Governments, businesses and individuals around the world have pressed pause in an attempt to slow the fast-moving coronavirus pandemic. Markets, meanwhile, are still looking for a floor. Investors are trying to price in both roiling public health crises and countries’ ability to provide enough fiscal and monetary support to ward off economic collapse and its political and social consequences.
Unfortunately, our data suggest many of the world’s largest economies – including China, India and many developed markets (DMs) – will struggle to do much more than they already have should the slowdown last more than a few months.
Countries with less room for manoeuvre will be at proportionally greater risk of lasting economic damage and in some cases political disorder, as well as slower recoveries in the aftermath.
Using our global economic risk dataset, we’ve categorized central banks and government authorities based on the degree of monetary and fiscal flexibility they now enjoy to combat the economic crisis. Central banks that have the least monetary ‘space’ have a combination of low interest rates and high inflation that will make further accommodative policy troublesome.
Similarly, governments that have the least fiscal ‘space’ have a combination of high budget deficits and a high public debt load that makes further borrowing to fund relief programs difficult.
Developed markets: set to rely on fiscal measures, but some will struggle with further stimulus
With interest rates already near or below zero, central banks in the United States, Japan, Canada, Australia, and Europe have swiftly run out of room to respond to unprecedented financial market volatility. Most developed market economies now occupy the lower-left quadrant of Figure 1 above, implying they have little monetary ‘space’ remaining. And while most have restarted quantitative easing, injecting liquidity into the financial system, the onus has now shifted to legislatures to deliver fiscal relief.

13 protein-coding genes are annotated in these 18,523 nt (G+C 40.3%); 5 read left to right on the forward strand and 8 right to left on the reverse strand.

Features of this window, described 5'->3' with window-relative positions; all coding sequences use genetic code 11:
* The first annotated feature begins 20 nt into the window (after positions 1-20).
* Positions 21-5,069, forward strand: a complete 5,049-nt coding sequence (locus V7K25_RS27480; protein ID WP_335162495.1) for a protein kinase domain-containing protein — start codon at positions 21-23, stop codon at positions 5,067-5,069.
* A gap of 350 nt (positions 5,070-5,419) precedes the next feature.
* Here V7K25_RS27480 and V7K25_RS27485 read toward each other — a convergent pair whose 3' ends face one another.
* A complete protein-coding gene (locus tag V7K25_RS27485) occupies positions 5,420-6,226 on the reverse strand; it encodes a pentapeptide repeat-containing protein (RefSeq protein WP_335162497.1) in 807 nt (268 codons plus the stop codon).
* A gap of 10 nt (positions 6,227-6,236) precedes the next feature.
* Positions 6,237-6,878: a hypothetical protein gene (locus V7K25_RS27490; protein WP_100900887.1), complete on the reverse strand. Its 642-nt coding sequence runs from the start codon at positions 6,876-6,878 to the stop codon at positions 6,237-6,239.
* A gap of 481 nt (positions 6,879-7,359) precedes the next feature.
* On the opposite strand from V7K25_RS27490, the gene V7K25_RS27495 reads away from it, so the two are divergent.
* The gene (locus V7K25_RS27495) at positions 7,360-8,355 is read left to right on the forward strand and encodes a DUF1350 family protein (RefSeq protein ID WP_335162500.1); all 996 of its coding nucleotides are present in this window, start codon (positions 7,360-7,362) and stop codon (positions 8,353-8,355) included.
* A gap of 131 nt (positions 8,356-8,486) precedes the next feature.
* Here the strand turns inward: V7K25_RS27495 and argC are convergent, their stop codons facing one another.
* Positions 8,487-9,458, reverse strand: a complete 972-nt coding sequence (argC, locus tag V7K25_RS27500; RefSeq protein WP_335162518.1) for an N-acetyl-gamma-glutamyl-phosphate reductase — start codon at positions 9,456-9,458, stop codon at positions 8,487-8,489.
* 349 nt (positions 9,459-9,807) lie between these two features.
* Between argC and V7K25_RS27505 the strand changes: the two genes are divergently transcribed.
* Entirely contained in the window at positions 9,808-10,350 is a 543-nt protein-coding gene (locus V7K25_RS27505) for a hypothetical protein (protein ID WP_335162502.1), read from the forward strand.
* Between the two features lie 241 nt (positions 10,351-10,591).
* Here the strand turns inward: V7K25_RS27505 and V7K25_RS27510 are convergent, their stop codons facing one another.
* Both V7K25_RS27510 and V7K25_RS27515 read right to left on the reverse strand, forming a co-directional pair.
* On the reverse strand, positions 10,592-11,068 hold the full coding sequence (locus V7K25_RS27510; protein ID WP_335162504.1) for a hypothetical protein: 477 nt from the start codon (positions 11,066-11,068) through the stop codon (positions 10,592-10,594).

However, our analysis suggests that many of these governments will quickly run into fiscal constraints as well. Countries enjoying the least fiscal ‘space’ occupy the lower-left quadrant of Figure 2 below, encompassing major developed markets like the United States, France, Japan and the United Kingdom.
This does not mean that these governments will stop borrowing via domestic and international capital markets. Instead, the staggering deficits and debt incurred from just the initial round of stimulus could hinder policymakers from acting decisively when – as is likely – additional rounds of stimulus are required. At worst, they could pressure lawmakers to loosen restrictions on commerce and risk spreading the epidemic further.
Meanwhile, Australia, Canada and Germany – classified as having relatively high fiscal ‘space’ in the top-right quadrant of Figure 2 below – will have more spending flexibility should further rounds of stimulus become necessary.
Emerging markets: with little room to loosen, not all governments will be able to open the fiscal taps
Swift action by DM central banks gave their counterparts in China, Brazil, India, Indonesia, Mexico, South Africa, South Korea and Turkey room to cut rates between 20-100 basis points in recent weeks. Unfortunately, this leaves most of the largest EMs in the upper-left quadrant of Figure 1 above, suggesting that they have little left in their monetary toolbox.
Only Mexico still has the monetary flexibility to press forward with central bank stimulus, while rates for the others are now either at or approaching decade-low levels. Further monetary loosening will be less effective as they run into diminishing returns, and in cases like India and China risk exacerbating already-high inflation.
But for many EM governments, the picture is also bleak on the fiscal front. While Beijing on paper has some fiscal flexibility left, it has been hesitant to spend as it did after the 2008/2009 financial crisis given the magnitude of long-running corporate debt strains. Delhi announced a USD23 billion spending plan to transfer cash and necessities to the poorest households, but further support will be needed for its more than one billion citizens facing lockdown.
For countries with precarious budgets and little remaining monetary firepower, like India, governments face difficult trade-offs. Some will attempt to cover their fiscal shortfall with international borrowing, but the risk-off environment is driving up borrowing costs and could threaten debt sustainability. Governments already in crisis may be forced to plead their case to the IMF, as Iran attempted in mid-March. Others may resort to monetising their debt, which risks accelerating inflation and undermining investors’ confidence.
As the economic crisis caused by the coronavirus outbreak deepens, we'll continue both to monitor the sweeping monetary and fiscal tools that governments are deploying and to assess how likely they are to prevent worst-case outcomes.